original abstract†Abstracts here may not perfectly match originals, for a variety of technical and practical reasons. Some abstacts are truncated for my purposes here, if they are particularly long-winded and unhelpful. I occasionally add clarifying notes. And I make some minor corrections.
Iliotibial band (ITB) syndrome is regarded as an overuse injury, common in runners and cyclists. It is believed to be associated with excessive friction between the tract and the lateral femoral epicondyle-friction which 'inflames' the tract or a bursa. This article highlights evidence which challenges these views. Basic anatomical principles of the ITB have been overlooked: (a) it is not a discrete structure, but a thickened part of the fascia lata which envelops the thigh, (b) it is connected to the linea aspera by an intermuscular septum and to the supracondylar region of the femur (including the epicondyle) by coarse, fibrous bands (which are not pathological adhesions) that are clearly visible by dissection or MRI and (c) a bursa is rarely present, but may be mistaken for the lateral recess of the knee. We would thus suggest that the ITB cannot create frictional forces by moving forwards and backwards over the epicondyle during flexion and extension of the knee. The perception of movement of the ITB across the epicondyle is an illusion because of changing tension in its anterior and posterior fibres. Nevertheless, slight medial-lateral movement is possible and we propose that ITB syndrome is caused by increased compression of a highly vascularised and innervated layer of fat and loose connective tissue that separates the ITB from the epicondyle. Our view is that ITB syndrome is related to impaired function of the hip musculature and that its resolution can only be properly achieved when the biomechanics of hip muscle function are properly addressed.
- “The functional anatomy of the iliotibial band during flexion and extension of the knee: implications for understanding iliotibial band syndrome,” John Fairclough, Koji Hayashi, Hechmi Toumi, Kathleen Lyons, Graeme Bydder, Nicola Phillips, Thomas M Best, and Mike Benjamin, Journal of Anatomy, 2006.
- “Iliotibial band syndrome: an examination of the evidence behind a number of treatment options,” E C Falvey, R A Clark, A Franklyn-Miller, A L Bryant, C Briggs, and P R McCrory, Scandinavian Journal of Medicine & Science in Sports, 2010.
- “Sonographic evaluation of the iliotibial band at the lateral femoral epicondyle: does the iliotibial band move?,” Elena J Jelsing, Jonathan T Finnoff, Andrea L Cheville, Bruce A Levy, and Jay Smith, J Ultrasound Med, 2013.
- “The source of fluid deep to the iliotibial band: documentation of a potential intra-articular source,” Elena J Jelsing, Eugene Maida, Jonathan T Finnoff, and Jay Smith, PM & R: The Journal of Injury, Function, and Rehabilitation, 2014.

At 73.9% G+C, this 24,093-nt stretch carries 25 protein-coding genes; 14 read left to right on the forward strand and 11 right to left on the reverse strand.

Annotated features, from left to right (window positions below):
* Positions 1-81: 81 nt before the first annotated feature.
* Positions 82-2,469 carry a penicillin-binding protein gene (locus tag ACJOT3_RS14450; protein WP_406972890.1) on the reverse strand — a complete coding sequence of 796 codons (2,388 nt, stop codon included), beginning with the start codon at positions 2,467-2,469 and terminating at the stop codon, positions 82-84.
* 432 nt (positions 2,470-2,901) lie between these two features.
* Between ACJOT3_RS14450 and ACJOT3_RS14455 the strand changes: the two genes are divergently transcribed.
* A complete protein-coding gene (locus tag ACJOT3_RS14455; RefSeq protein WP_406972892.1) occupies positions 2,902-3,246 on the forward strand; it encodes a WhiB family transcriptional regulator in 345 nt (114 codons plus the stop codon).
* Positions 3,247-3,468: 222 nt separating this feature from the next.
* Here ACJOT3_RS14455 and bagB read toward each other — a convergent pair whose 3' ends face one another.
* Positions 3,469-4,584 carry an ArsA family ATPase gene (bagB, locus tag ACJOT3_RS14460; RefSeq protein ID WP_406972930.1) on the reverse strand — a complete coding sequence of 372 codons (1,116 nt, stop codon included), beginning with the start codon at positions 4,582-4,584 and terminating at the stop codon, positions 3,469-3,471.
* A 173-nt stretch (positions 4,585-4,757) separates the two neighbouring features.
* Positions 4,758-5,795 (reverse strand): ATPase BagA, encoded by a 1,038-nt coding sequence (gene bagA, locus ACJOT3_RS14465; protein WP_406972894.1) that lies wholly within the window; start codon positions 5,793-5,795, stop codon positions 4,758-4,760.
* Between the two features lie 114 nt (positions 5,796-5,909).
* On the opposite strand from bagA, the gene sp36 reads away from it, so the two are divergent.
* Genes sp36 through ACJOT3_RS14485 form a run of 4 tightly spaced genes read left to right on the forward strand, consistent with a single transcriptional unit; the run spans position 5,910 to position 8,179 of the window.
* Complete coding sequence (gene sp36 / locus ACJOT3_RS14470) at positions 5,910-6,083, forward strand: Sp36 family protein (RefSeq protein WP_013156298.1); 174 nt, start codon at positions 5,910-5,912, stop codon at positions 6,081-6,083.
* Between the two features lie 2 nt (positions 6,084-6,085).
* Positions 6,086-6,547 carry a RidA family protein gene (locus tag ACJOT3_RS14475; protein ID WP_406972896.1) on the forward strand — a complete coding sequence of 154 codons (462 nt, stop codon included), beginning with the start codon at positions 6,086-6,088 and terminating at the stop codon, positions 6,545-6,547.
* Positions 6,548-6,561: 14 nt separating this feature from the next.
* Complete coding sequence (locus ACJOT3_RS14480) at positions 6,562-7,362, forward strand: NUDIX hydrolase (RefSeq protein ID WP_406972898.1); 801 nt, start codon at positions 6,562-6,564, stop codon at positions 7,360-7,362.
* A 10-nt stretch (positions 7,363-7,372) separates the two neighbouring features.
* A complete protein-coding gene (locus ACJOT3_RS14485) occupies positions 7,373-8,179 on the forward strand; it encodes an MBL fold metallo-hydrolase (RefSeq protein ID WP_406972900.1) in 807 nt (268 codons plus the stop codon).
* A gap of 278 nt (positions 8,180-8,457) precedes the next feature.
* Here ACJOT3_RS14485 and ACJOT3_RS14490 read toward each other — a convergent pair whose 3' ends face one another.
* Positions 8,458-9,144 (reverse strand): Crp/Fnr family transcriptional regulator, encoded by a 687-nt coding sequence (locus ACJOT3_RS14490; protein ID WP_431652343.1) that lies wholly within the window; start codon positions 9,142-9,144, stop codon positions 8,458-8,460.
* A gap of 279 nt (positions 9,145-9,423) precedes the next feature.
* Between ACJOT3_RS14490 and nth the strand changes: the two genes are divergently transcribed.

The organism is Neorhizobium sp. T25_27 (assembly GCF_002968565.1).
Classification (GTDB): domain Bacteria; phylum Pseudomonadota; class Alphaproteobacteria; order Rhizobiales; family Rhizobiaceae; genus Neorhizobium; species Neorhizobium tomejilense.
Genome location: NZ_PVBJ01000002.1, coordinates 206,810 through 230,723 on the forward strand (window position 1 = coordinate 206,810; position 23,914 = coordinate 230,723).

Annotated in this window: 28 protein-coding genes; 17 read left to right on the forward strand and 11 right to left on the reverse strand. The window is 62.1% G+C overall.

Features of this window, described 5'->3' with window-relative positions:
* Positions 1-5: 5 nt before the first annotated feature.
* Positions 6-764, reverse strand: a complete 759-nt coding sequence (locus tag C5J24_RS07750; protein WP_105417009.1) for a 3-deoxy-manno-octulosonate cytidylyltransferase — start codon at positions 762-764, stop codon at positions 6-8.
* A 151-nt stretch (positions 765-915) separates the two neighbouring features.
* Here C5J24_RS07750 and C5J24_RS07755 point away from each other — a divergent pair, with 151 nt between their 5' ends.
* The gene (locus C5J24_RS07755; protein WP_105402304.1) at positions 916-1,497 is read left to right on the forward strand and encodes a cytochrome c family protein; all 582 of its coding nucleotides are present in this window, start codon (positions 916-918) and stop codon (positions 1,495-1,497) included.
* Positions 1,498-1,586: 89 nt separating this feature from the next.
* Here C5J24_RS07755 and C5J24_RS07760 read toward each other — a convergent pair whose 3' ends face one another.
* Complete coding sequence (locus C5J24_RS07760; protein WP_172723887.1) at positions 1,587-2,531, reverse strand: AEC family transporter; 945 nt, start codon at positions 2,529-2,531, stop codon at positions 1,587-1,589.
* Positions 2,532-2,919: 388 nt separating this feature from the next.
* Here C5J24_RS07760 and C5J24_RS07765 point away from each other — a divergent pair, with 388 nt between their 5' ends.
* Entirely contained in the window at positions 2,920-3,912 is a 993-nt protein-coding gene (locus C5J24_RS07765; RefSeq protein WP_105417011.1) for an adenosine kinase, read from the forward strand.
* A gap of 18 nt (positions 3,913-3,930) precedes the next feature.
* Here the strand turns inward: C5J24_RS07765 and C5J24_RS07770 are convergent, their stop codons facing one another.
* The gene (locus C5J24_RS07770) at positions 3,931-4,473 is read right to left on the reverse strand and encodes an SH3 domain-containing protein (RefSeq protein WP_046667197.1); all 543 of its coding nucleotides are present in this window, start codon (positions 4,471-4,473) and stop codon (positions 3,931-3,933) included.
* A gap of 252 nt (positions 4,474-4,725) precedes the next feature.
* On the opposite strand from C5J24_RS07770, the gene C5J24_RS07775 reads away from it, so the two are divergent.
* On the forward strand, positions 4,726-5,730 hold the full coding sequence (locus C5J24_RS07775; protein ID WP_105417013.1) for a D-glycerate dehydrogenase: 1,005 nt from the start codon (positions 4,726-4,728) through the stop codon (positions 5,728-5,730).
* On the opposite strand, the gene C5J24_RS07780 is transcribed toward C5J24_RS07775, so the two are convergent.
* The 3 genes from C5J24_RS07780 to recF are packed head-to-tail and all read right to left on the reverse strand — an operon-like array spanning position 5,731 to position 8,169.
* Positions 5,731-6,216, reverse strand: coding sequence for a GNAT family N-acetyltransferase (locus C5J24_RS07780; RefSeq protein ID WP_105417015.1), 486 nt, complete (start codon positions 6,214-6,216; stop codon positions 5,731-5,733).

These five articles on PainScience.com cite Fairclough 2007 as a source:
- PS Save Yourself from IT Band Syndrome! — All your treatment options for Iliotibial Band Syndrome reviewed in great detail, with clear explanations of recent scientific research supporting every key point
- PS Save Yourself from Patellofemoral Pain Syndrome! — Patellofemoral pain syndrome (aka runner’s knee) explained and discussed in great detail, including every imaginable self-treatment option and all the available scientific evidence
- PS Is IT Band Tendinitis Really a Tendinitis? — Recent research has clearly shown that the IT band itself is not the anatomy that gets inflamed, which has significant implications for treatment
- PS Patellofemoral Tracking Syndrome — The beating heart of the conventional wisdom about patellofemoral pain is mostly nonsense
- PS Does the IT Band Move After All? — An ultrasound study says it does, debunking my debunkery
This page is part of the PainScience BIBLIOGRAPHY, which contains plain language summaries of thousands of scientific papers & others sources. It’s like a highly specialized blog. A few highlights:
- A Bayesian model-averaged meta-analysis of the power pose effect with informed and default priors: the case of felt power. Gronau 2017 Comprehensive Results in Social Psychology.
- The neck and headaches. Bogduk 2014 Neurol Clin.
- Agreement of self-reported items and clinically assessed nerve root involvement (or sciatica) in a primary care setting. Konstantinou 2012 Eur Spine J.
- Effect of NSAIDs on Recovery From Acute Skeletal Muscle Injury: A Systematic Review and Meta-analysis. Morelli 2017 Am J Sports Med.
- Association of Spinal Manipulative Therapy With Clinical Benefit and Harm for Acute Low Back Pain: Systematic Review and Meta-analysis. Paige 2017 JAMA.